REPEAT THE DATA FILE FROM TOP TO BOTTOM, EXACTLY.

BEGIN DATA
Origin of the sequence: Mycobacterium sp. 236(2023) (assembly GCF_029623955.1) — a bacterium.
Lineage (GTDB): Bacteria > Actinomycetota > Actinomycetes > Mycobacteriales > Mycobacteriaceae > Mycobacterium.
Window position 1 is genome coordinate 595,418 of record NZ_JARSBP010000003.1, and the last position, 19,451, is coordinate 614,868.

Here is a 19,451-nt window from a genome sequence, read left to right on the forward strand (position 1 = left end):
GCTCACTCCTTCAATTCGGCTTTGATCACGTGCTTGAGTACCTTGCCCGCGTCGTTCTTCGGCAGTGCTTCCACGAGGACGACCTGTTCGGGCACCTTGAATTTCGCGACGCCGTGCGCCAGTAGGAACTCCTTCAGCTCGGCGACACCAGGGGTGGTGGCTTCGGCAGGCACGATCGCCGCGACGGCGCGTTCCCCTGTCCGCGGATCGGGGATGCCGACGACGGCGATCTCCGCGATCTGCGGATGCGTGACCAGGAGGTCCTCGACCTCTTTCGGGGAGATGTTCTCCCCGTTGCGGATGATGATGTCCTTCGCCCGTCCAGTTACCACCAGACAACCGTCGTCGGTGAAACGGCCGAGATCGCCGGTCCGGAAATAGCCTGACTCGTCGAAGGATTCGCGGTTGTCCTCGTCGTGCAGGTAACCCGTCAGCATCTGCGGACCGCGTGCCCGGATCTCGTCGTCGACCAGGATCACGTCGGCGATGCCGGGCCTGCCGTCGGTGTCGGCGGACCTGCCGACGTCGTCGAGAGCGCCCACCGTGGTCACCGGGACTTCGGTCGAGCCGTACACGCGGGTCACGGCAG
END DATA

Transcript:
Origin of the sequence: Mycobacterium sp. 236(2023) (assembly GCF_029623955.1) — a bacterium.
Lineage (GTDB): Bacteria > Actinomycetota > Actinomycetes > Mycobacteriales > Mycobacteriaceae > Mycobacterium.
Window position 1 is genome coordinate 595,418 of record NZ_JARSBP010000003.1, and the last position, 19,451, is coordinate 614,868.

Here is a 19,451-nt window from a genome sequence, read left to right on the forward strand (position 1 = left end):
GCTCACTCCTTCAATTCGGCTTTGATCACGTGCTTGAGTACCTTGCCCGCGTCGTTCTTCGGCAGTGCTTCCACGAGGACGACCTGTTCGGGCACCTTGAATTTCGCGACGCCGTGCGCCAGTAGGAACTCCTTCAGCTCGGCGACACCAGGGGTGGTGGCTTCGGCAGGCACGATCGCCGCGACGGCGCGTTCCCCTGTCCGCGGATCGGGGATGCCGACGACGGCGATCTCCGCGATCTGCGGATGCGTGACCAGGAGGTCCTCGACCTCTTTCGGGGAGATGTTCTCCCCGTTGCGGATGATGATGTCCTTCGCCCGTCCAGTTACCACCAGACAACCGTCGTCGGTGAAACGGCCGAGATCGCCGGTCCGGAAATAGCCTGACTCGTCGAAGGATTCGCGGTTGTCCTCGTCGTGCAGGTAACCCGTCAGCATCTGCGGACCGCGTGCCCGGATCTCGTCGTCGACCAGGATCACGTCGGCGATGCCGGGCCTGCCGTCGGTGTCGGCGGACCTGCCGACGTCGTCGAGAGCGCCCACCGTGGTCACCGGGACTTCGGTCGAGCCGTACACGCGGGTCACGGCAG